|Home | About | Journals | Submit | Contact Us | Français|
This is an open access article distributed under the terms of the Creative Commons Attribution License (http://creativecommons.org/licenses/by/2.0), which permits unrestricted use, distribution, and reproduction in any medium, provided the original work is properly cited.
The objectives of this study were to develop a functional outcome instrument for hip and knee osteoarthritis research (OA-FUNCTION-CAT) using item response theory (IRT) and computer adaptive test (CAT) methods and to assess its psychometric performance compared to the current standard in the field.
We conducted an extensive literature review, focus groups, and cognitive testing to guide the construction of an item bank consisting of 125 functional activities commonly affected by hip and knee osteoarthritis. We recruited a convenience sample of 328 adults with confirmed hip and/or knee osteoarthritis. Subjects reported their degree of functional difficulty and functional pain in performing each activity in the item bank and completed the Western Ontario and McMaster Universities Osteoarthritis Index (WOMAC). Confirmatory factor analyses were conducted to assess scale uni-dimensionality, and IRT methods were used to calibrate the items and examine the fit of the data. We assessed the performance of OA-FUNCTION-CATs of different lengths relative to the full item bank and WOMAC using CAT simulation analyses.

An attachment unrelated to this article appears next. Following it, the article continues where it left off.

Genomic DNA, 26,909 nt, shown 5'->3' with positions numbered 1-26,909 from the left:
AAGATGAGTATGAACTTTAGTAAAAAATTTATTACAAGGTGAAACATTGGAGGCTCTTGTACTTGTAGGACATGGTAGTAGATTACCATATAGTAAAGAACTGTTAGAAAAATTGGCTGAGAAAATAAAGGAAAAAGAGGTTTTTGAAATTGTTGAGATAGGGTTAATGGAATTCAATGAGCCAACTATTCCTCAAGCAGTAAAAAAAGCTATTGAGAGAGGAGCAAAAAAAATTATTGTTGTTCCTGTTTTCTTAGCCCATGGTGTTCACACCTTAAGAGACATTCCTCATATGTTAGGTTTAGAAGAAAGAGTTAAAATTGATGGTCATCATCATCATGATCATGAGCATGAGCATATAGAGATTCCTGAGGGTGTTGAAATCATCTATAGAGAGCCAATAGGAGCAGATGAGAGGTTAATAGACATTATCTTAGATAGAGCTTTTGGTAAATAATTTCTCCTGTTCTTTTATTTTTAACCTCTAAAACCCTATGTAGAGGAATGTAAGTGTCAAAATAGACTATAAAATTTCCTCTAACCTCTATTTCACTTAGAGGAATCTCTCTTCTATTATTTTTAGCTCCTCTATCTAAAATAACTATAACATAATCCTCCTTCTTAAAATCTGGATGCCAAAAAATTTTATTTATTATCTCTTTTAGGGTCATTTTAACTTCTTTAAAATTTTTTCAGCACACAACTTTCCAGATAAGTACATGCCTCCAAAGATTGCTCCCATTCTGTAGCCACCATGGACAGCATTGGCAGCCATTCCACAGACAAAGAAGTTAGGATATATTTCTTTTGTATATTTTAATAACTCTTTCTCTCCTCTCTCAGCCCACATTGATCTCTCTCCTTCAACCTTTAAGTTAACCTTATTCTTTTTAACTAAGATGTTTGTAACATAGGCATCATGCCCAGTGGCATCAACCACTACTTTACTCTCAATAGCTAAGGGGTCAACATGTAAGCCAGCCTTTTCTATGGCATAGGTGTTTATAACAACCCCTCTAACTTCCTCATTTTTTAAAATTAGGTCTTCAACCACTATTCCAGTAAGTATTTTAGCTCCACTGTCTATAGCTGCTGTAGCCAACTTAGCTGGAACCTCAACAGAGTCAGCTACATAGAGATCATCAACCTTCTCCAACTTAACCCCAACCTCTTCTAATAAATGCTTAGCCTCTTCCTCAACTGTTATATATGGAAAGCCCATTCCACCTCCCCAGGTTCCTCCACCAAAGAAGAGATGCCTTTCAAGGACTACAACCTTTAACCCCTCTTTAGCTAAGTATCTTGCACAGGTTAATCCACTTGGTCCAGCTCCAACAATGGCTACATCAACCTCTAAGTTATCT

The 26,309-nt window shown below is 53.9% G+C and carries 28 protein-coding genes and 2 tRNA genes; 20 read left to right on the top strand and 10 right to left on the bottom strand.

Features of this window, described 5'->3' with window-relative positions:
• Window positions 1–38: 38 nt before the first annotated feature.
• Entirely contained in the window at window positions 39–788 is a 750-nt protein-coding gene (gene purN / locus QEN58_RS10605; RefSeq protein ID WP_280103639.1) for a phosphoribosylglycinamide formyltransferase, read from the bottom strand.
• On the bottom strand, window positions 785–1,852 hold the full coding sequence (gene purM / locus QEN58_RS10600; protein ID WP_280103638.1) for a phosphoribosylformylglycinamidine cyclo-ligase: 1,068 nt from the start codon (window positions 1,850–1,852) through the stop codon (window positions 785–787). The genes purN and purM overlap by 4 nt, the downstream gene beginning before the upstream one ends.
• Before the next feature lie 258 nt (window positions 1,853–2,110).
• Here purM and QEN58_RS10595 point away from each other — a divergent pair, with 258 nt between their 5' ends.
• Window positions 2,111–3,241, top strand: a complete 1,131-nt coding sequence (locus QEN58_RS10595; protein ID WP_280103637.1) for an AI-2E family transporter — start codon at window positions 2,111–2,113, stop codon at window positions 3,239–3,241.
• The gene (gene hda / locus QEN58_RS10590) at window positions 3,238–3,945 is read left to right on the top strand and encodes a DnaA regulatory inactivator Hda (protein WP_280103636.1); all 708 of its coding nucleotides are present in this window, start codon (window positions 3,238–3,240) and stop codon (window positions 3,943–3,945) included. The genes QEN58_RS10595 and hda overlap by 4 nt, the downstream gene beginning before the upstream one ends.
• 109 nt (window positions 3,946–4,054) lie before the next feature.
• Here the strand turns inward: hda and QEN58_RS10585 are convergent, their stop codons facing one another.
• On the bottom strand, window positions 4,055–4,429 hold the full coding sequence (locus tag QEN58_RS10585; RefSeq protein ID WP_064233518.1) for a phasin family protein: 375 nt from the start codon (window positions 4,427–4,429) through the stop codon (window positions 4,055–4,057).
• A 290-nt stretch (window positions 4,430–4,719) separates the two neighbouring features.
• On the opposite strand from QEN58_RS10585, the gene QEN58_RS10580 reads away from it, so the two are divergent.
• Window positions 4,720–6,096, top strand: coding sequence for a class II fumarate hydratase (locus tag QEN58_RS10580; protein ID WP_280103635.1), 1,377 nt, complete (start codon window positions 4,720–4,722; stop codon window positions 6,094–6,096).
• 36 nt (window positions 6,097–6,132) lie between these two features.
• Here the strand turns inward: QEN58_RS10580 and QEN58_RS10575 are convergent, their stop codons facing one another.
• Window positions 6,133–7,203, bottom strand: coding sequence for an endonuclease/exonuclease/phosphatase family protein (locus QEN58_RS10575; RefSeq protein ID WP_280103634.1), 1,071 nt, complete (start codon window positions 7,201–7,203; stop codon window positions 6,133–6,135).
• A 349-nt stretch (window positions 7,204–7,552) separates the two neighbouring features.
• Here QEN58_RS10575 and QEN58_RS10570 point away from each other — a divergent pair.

Confirmatory factor analyses revealed distinct functional difficulty and functional pain domains. Descriptive statistics for scores from 5-, 10-, and 15-item CATs were similar to those for the full item bank. The 10-item OA-FUNCTION-CAT scales demonstrated a high degree of accuracy compared with the item bank (r = 0.96 and 0.89, respectively). Compared to the WOMAC, both scales covered a broader score range and demonstrated a higher degree of precision at the ceiling and reliability across the range of scores.
The OA-FUNCTION-CAT provided superior reliability throughout the score range and improved breadth and precision at the ceiling compared with the WOMAC. Further research is needed to assess whether these improvements carry over into superior ability to measure change.
Patient functioning has become a standard measure of outcome in osteoarthritis (OA) care and research [1-3]. The wide range of function exhibited in this population makes it difficult to develop one functional outcome instrument for all patient groups [4,5]. Instruments with necessary measurement properties either are too extensive for clinical use or serve a limited patient population. An ideal measurement instrument would include the full range of functional activities relevant to OA treatment, with a sufficient number of response categories to measure meaningful change across the functional continuum .